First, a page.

At the moment when the axe finally fell, the reaction to the council’s dramatic £85 million savings plan was strangely muted.
There was no mass picket outside the City Chambers, though the Grim Reaper was there, or at least an anti-cuts campaigner in fancy dress, with a bunch of protesters.
One was carrying a banner in support of the under-threat Drylaw Community Centre, a reminder of the impact the plans approved yesterday will have on daily life across the Capital. The threat of closure still hangs over this much-valued centre – and the same dark shadow looms over some of our local sports centres. And there are many other ways – from sky high parking charges to doubts about school improvement plans – that these changes will affect our lives.
In the circumstances, the lack of mass protests may seem strange, but there are reasons for it. Firstly, we have known for some time that the axe would fall, and many of the most controversial elements have been ditched. Credit is due to the council for the way it has opened up its budget setting process, inviting as much public input as possible before final decisions are taken.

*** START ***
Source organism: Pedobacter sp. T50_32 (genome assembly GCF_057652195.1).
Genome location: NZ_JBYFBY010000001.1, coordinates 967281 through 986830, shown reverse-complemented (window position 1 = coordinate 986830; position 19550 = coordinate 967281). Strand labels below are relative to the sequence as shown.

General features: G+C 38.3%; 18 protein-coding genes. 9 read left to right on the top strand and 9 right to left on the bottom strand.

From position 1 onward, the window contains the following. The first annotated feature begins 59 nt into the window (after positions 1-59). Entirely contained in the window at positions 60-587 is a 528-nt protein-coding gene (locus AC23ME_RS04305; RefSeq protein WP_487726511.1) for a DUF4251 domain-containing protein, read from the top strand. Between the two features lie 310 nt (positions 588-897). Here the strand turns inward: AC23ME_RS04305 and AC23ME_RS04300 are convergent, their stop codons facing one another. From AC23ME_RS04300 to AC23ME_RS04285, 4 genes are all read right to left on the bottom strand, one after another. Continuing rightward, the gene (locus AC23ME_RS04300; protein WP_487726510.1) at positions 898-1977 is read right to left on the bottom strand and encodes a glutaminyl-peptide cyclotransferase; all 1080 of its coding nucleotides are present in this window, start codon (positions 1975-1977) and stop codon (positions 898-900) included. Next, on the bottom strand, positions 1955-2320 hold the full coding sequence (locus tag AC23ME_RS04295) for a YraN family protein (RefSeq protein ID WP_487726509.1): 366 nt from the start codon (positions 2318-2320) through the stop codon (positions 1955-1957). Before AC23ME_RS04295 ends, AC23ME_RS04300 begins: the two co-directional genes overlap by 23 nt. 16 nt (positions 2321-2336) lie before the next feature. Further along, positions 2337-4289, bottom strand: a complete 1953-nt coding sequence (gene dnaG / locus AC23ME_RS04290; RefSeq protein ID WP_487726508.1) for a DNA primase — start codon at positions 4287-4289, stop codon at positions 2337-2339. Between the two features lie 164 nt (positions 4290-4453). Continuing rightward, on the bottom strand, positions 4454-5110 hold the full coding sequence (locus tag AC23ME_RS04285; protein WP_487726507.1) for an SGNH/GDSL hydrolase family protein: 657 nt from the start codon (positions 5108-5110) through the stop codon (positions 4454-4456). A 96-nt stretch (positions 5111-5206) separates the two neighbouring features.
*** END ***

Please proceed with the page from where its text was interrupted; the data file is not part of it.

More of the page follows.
Secondly, the undoubted pain these cuts will cause have been spread far and wide, with no cataclysmic impact in any one particular area. There will be inevitable controversy over particular spending decisions, but our city leaders can make a decent argument for saying they played a bad hand of cards reasonably well.
The big problem is that this is just the beginning. The city needs to find another £62m in savings in the coming years. We simply can’t go on like this.
The council is starting to make serious strides towards becoming more efficient, but it also makes sense for the Scottish Government to give the city powers to levy new charges whether that be a tourist tax, mansion tax, or something else.
The council tax freeze has been one of the Scottish Government’s great successes, protecting hard-working families from soaring bills, but it is starting to starve the city of decent funding. Innovative tax plans rather than a big hike for all is the answer.